Gypsy moth summer trapping under way

Those triangular green cardboard boxes showing up around the county, including two Sequim locations, mean the state's annual gypsy moth trapping program has begun.

  • Wednesday, March 19, 2014 2:44pm
  • News

Those triangular green cardboard boxes showing up around the county, including two Sequim locations, mean the state’s annual gypsy moth trapping program has begun.

Through mid-July, trappers from the state Department of Agriculture will place almost 24,000 small cardboard traps in residential neighborhoods and business districts, near ports and in rural areas.

The traps will be checked every two to three weeks during the summer before being taken down in September.

"We never have had a permanent population of gypsy moths in Washington," said John Lundberg, spokesman for Agriculture’s pest program.

"It’s a devastating and permanent fact of life for people in other states. It is not a pest you want in your backyard," he said.

Lundberg 900 of the 24,000 traps were placed in Clallam County, the eighth most of the state’s 39 counties.

Trapper Donna Hendricks said the two trap locations west of Sequim were chosen because people often visit them with recreational vehicles that might carry the pest.

Mark Church, trapping coordinator for Clallam and Jefferson counties, said, "If any moths are out there, we will find them. Our summer moth catches will largely determine if eradication treatments occur in 2010."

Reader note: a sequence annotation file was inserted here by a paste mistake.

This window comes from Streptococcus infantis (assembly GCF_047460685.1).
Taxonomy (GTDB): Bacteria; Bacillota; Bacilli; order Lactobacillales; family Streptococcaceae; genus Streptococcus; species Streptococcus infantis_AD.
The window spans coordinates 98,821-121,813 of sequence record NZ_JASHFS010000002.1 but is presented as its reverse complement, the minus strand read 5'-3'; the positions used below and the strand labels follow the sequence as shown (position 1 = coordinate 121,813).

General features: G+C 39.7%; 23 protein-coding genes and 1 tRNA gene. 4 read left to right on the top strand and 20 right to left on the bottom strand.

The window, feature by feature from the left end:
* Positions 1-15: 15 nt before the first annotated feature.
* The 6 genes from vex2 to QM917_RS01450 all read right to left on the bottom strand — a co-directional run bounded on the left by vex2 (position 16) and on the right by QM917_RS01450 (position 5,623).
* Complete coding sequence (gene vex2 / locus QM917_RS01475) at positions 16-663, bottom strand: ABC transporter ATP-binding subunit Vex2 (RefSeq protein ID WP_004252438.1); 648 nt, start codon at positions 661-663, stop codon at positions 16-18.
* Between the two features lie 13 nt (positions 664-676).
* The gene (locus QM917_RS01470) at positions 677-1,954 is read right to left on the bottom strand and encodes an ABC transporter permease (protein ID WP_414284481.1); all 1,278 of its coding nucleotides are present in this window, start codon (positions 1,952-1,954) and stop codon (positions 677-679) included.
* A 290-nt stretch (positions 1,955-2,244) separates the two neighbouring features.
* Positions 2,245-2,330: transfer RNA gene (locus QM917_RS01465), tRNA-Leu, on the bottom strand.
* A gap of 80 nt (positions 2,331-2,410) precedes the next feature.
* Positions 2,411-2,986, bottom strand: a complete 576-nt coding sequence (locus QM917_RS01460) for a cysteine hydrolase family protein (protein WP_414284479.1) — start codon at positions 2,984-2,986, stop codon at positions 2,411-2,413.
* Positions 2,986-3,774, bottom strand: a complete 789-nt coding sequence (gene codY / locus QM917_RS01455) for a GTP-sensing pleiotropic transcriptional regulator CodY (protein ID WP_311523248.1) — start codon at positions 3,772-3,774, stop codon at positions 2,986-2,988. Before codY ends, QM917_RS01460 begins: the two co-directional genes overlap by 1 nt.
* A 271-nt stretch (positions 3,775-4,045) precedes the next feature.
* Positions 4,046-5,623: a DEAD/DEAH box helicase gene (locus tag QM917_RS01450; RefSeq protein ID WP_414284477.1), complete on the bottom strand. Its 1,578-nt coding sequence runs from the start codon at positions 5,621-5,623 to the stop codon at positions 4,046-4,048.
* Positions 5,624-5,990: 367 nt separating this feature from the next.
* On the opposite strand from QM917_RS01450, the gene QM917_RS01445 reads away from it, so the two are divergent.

Single moths were trapped in Sequim in 2007 and 2008, the only such discoveries in Clallam County.

But if any insecticide spraying or other gypsy moth eradication efforts had been planned, that would have been announced in late December or early January, Lundberg said.

"Multiple catches in two years are required to trigger a treatment. Normally, one catch would not cause a treatment," he said.

Washington’s 35-year old gypsy moth control program has been very successful. Washington has never had a permanent population of gypsy moths unlike 19 states in the East and Midwest, where thousands of acres are permanently infested.

The state’s last eradication treatment project took place in 2007 in Kent.

Reach Brian Gawley at

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